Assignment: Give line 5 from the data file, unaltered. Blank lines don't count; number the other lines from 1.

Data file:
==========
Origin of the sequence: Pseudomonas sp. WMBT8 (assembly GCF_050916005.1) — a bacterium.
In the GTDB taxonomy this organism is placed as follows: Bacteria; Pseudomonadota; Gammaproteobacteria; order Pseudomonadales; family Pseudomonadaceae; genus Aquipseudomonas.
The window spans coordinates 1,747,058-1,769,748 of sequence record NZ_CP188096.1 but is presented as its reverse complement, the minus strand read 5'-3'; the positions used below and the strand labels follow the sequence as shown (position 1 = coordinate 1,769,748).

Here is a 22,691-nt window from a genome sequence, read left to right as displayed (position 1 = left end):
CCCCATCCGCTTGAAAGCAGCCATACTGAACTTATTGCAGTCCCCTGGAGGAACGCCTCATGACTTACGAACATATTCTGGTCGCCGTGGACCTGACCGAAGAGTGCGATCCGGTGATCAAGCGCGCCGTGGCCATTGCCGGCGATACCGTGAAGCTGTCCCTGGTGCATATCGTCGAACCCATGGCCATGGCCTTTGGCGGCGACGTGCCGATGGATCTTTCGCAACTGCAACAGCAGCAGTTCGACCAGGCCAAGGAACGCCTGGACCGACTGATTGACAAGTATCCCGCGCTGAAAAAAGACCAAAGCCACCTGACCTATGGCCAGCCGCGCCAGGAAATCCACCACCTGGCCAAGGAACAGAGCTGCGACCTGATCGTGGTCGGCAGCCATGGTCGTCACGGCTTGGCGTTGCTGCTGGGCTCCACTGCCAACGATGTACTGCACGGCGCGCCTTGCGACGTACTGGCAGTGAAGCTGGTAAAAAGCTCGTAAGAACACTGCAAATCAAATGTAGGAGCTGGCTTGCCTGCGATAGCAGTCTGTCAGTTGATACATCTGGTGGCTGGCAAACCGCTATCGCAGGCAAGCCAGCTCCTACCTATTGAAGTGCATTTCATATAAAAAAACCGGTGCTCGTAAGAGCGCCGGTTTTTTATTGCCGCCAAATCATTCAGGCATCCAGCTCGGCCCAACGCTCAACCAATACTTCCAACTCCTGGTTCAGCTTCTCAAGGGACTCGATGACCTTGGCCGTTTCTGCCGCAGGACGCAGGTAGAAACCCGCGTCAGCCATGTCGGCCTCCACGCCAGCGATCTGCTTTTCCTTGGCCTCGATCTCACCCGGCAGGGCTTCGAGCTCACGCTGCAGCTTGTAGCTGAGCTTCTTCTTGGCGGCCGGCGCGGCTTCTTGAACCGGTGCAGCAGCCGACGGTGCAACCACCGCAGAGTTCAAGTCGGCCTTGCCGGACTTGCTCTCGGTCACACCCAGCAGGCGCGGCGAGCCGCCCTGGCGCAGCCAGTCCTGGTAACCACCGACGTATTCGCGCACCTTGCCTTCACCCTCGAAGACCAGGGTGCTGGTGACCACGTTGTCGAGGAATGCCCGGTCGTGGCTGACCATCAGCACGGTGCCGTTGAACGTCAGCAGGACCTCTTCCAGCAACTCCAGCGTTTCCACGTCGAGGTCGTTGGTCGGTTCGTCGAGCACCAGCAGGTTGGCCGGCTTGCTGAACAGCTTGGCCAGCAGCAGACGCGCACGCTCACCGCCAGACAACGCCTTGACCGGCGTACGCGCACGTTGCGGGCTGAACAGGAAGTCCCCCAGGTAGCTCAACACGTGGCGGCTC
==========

CCCCATCCGCTTGAAAGCAGCCATACTGAACTTATTGCAGTCCCCTGGAGGAACGCCTCATGACTTACGAACATATTCTGGTCGCCGTGGACCTGACCGAAGAGTGCGATCCGGTGATCAAGCGCGCCGTGGCCATTGCCGGCGATACCGTGAAGCTGTCCCTGGTGCATATCGTCGAACCCATGGCCATGGCCTTTGGCGGCGACGTGCCGATGGATCTTTCGCAACTGCAACAGCAGCAGTTCGACCAGGCCAAGGAACGCCTGGACCGACTGATTGACAAGTATCCCGCGCTGAAAAAAGACCAAAGCCACCTGACCTATGGCCAGCCGCGCCAGGAAATCCACCACCTGGCCAAGGAACAGAGCTGCGACCTGATCGTGGTCGGCAGCCATGGTCGTCACGGCTTGGCGTTGCTGCTGGGCTCCACTGCCAACGATGTACTGCACGGCGCGCCTTGCGACGTACTGGCAGTGAAGCTGGTAAAAAGCTCGTAAGAACACTGCAAATCAAATGTAGGAGCTGGCTTGCCTGCGATAGCAGTCTGTCAGTTGATACATCTGGTGGCTGGCAAACCGCTATCGCAGGCAAGCCAGCTCCTACCTATTGAAGTGCATTTCATATAAAAAAACCGGTGCTCGTAAGAGCGCCGGTTTTTTATTGCCGCCAAATCATTCAGGCATCCAGCTCGGCCCAACGCTCAACCAATACTTCCAACTCCTGGTTCAGCTTCTCAAGGGACTCGATGACCTTGGCCGTTTCTGCCGCAGGACGCAGGTAGAAACCCGCGTCAGCCATGTCGGCCTCCACGCCAGCGATCTGCTTTTCCTTGGCCTCGATCTCACCCGGCAGGGCTTCGAGCTCACGCTGCAGCTTGTAGCTGAGCTTCTTCTTGGCGGCCGGCGCGGCTTCTTGAACCGGTGCAGCAGCCGACGGTGCAACCACCGCAGAGTTCAAGTCGGCCTTGCCGGACTTGCTCTCGGTCACACCCAGCAGGCGCGGCGAGCCGCCCTGGCGCAGCCAGTCCTGGTAACCACCGACGTATTCGCGCACCTTGCCTTCACCCTCGAAGACCAGGGTGCTGGTGACCACGTTGTCGAGGAATGCCCGGTCGTGGCTGACCATCAGCACGGTGCCGTTGAACGTCAGCAGGACCTCTTCCAGCAACTCCAGCGTTTCCACGTCGAGGTCGTTGGTCGGTTCGTCGAGCACCAGCAGGTTGGCCGGCTTGCTGAACAGCTTGGCCAGCAGCAGACGCGCACGCTCACCGCCAGACAACGCCTTGACCGGCGTACGCGCACGTTGCGGGCTGAACAGGAAGTCCCCCAGGTAGCTCAACACGTGGCGGCTC